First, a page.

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UK trial of the Ekweremadus

By Editorial Board
06 July 2022   |   4:10 am
The arrest and prosecution of former Deputy Senate President, Ike Ekweremadu and his wife Beatrice by the London Metropolitan Police in the United Kingdom is unfortunate and an embarrassment for Nigeria,

Ekweremadu

The arrest and prosecution of former Deputy Senate President, Ike Ekweremadu and his wife Beatrice by the London Metropolitan Police in the United Kingdom is unfortunate and an embarrassment for Nigeria, given the suspect’s high standing in the country’s polity. While Ekweremadu and his wife remain innocent subject to UK’s legal system, the news can only add to the long list of depressing issues in Nigeria. Nigerians are concerned about the development; and hope for speedy and fair trial of the suspects. Nevertheless, the incident has raised issues on governance of the country, considering that were there to be effective medical facilities at home, the entire saga could have been prevented.

The travails of the Ekweremadus crept on Nigeria surreptitiously, almost belying its weight and purport. Ekweremadu was until recently the Deputy Senate President of Nigeria and a long serving senator. He and his wife appeared before Uxbridge Magistrate’s Court in London, facing charges under Britain’s Modern Slavery Act, specifically to do with organ harvesting allegedly involving one David Ukpo who the prosecutor said was 15 years, despite his passport indicating he was 21.

The story is that Ekweremadu brought Ukpo to London for the purpose of donating his kidney, needed for a transplant for the couple’s daughter, Sonia. The prosecutor is claiming that David Ukpo alleged that he was forced to donate his kidney to the senator’s ailing daughter. Also according to the court, David was allegedly picked off the street in Lagos by a criminal gang some months ago with the plan of harvesting his organ. Ekweremadu was remanded in custody as the court claimed that he is an influential person, a flight risk and the case involves a child and modern slavery.

A large delegation from the Nigeria High Commission was also present in the public gallery alongside the senator’s two adult children. The Ekweremadus have since denied the allegations and have applied and granted access to some official documents in Nigeria to prove the real age of Ukpo and to defend charges against them.

So far, Nigeria has offered some consular support for them as the Senate President Ahmad Lawan, said it was sending a delegation to visit Ekweremadu and his wife. But expectedly, some social media activists are muddling up the issue and his colleagues in the National Assembly are paying solidarity visits. Government should be wary of turning the whole issue into a mere jamboree.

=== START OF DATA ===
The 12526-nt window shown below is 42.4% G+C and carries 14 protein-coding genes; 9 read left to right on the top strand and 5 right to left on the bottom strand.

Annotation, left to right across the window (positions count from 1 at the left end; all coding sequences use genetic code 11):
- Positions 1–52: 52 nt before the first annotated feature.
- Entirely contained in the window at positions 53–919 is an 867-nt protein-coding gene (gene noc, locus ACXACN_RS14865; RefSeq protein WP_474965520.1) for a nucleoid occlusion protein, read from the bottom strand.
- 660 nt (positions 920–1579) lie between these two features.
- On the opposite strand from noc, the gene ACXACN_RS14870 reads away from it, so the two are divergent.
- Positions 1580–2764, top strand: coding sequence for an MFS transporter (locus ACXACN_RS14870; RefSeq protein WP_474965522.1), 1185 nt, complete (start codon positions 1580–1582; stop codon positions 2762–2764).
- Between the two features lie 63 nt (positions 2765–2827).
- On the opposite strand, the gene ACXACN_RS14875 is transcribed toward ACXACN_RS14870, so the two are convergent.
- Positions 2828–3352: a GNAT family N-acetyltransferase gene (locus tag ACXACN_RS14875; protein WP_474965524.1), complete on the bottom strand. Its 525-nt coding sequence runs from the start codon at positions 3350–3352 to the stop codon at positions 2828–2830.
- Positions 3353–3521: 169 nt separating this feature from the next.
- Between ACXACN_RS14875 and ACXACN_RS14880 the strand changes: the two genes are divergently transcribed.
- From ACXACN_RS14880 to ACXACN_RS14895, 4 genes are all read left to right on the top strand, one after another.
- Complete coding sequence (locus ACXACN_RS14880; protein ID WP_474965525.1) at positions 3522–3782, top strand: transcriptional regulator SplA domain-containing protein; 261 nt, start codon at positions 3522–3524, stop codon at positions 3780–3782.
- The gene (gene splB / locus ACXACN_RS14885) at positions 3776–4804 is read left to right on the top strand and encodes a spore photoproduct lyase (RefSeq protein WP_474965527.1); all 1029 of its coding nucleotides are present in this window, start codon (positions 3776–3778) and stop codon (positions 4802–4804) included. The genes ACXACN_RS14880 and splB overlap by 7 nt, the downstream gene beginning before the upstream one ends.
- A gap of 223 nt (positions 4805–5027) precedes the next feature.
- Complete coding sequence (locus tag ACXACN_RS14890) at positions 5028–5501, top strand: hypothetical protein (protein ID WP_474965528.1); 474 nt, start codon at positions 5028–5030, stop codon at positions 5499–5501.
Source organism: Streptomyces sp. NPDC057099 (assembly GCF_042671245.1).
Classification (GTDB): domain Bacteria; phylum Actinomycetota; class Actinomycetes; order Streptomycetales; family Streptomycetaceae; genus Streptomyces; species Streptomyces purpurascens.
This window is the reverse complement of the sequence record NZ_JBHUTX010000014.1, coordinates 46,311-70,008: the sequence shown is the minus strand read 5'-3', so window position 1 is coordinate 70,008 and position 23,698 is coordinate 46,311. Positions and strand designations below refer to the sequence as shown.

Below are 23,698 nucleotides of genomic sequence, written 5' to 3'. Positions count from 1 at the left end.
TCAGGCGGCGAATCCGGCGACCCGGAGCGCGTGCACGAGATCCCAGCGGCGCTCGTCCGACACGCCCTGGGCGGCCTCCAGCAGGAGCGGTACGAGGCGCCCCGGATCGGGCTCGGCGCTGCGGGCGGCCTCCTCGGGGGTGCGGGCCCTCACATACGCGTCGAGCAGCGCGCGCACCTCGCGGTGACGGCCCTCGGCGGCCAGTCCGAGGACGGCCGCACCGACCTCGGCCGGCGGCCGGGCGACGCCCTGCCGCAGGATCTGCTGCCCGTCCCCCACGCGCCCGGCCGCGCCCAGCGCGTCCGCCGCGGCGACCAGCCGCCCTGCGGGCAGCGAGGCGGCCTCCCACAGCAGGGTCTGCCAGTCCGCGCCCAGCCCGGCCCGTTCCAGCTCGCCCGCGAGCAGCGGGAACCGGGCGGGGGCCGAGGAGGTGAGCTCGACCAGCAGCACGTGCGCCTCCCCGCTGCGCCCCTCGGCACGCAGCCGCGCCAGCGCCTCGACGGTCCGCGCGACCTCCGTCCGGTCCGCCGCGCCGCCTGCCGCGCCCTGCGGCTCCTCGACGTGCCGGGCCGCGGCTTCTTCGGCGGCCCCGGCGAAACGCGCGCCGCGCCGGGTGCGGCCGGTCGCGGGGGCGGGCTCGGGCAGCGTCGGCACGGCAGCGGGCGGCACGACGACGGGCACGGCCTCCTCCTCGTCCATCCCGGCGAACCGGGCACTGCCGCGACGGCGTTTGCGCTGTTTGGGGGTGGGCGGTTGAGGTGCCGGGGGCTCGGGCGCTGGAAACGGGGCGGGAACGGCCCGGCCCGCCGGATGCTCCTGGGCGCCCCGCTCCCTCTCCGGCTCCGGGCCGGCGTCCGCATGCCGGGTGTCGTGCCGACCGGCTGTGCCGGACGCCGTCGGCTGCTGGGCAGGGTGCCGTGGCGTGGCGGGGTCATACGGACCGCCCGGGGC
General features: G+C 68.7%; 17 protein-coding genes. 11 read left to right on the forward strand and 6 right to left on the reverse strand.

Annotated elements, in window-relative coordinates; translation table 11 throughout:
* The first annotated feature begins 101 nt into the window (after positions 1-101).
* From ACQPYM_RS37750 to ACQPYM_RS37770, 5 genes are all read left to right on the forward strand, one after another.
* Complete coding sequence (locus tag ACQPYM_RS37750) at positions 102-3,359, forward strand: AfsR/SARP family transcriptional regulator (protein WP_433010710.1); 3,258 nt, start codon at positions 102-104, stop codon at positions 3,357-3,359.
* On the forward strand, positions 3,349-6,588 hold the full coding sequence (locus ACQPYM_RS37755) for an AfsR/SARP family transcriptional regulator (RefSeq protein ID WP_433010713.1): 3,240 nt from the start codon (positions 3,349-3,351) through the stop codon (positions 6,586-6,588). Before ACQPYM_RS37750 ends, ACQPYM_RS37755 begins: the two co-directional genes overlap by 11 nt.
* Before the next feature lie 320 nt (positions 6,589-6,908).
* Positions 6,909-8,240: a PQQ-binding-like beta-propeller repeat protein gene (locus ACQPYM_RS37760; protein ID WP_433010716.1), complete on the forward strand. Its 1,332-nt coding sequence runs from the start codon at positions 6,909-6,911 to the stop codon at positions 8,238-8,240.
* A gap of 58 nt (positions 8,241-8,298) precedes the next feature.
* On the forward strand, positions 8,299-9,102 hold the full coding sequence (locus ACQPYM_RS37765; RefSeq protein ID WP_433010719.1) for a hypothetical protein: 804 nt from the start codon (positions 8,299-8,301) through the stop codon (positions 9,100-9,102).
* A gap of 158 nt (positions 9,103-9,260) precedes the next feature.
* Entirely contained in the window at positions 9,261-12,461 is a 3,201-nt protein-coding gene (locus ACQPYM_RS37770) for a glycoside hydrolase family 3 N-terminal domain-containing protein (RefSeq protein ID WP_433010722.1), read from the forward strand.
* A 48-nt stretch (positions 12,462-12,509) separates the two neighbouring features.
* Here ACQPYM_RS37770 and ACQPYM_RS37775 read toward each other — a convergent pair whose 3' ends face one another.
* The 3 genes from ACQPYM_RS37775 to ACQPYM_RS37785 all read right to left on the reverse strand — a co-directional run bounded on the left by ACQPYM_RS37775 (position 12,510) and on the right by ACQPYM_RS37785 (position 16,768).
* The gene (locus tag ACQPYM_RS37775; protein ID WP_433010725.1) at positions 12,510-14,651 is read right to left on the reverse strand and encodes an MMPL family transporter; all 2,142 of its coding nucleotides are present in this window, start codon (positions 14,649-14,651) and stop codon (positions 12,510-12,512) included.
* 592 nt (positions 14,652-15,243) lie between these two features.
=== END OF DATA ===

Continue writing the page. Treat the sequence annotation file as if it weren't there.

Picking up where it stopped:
As Nigerians patiently await the verdict of the court, there is no doubt that some lessons can be drawn from the incident so far. This ordeal has, again, given Nigeria negative publicity and further added to the litany of reasons the international community view Nigeria with suspicion. In spite of the exploits of many Nigerians in various fields of endeavour, incidents like this and a generally inept leadership have conspired to drag the country’s image in the mud.

One unfortunate fallout of the unfolding episode is that the Ekweremadus’ daughter, who is in distress will, given the circumstances, be further denied parental attention she needs at this moment. But the rights and wellbeing of all Nigerians must also be respected irrespective of the circumstances of birth and station in life. Mercifully, the wheel of justice is expected to roll faster in the clime where the offence was committed.

But the greater implication is the failure of leadership to deliver the dividends of democracy since Nigeria returned to democratic rule in 1999. It is significant that Ekweremadu has been in government since 1999 and was for 12 years the Deputy Senate President. He is one of those from whom the electorate expected the delivery of the gains of democratic rule. It is therefore an irony that no world class medical facility has been established that will obviate the need to travel abroad for medical attention. On the contrary, the country’s leaders take turns to embark on medical tourism to the best facilities in the world while abandoning hapless Nigerians to their fate. Were it possible to adequately do kidney transplant in Nigerian facilities, this embarrassment may not have happened.

Politicians and other leaders must know that it is in their enlightened self-interest to put Nigeria in order. Primitive acquisition enabled by massive corruption would seem to be the directive principles of state policy rather than the welfare of the people as enshrined in chapter two of the Nigerian Constitution. Antigraft agencies regale the populace with stories of billions being stolen from the public till. Worse still, very few end up being convicted. The elite must find a way of crashing this national greed and replace it with a national creed that emphasises the greater good for the greater number of people. It is increasingly difficult for even the richest members of the elite to enjoy their wealth peacefully. This is an indication that a more enduring wealth can only be enjoyed when a significant majority is lifted out of the poverty belt.

The travails of the Ekweremadus should provide a wake-up call for the elite to commit to fixing the nation. The health sector in Nigeria is in shambles. Other infrastructural facilities are decaying by the day. Inflation rate is galloping and poverty ravages the land. Insecurity is at an all-time high. In the midst of all these, the political class is jostling for positions come 2023 without clear-cut visions on how to fix the rot.

In the specific case of the Ekweremadus, Nigerians call for a fair and speedy trial so that they can hopefully be saved from the agony quickly.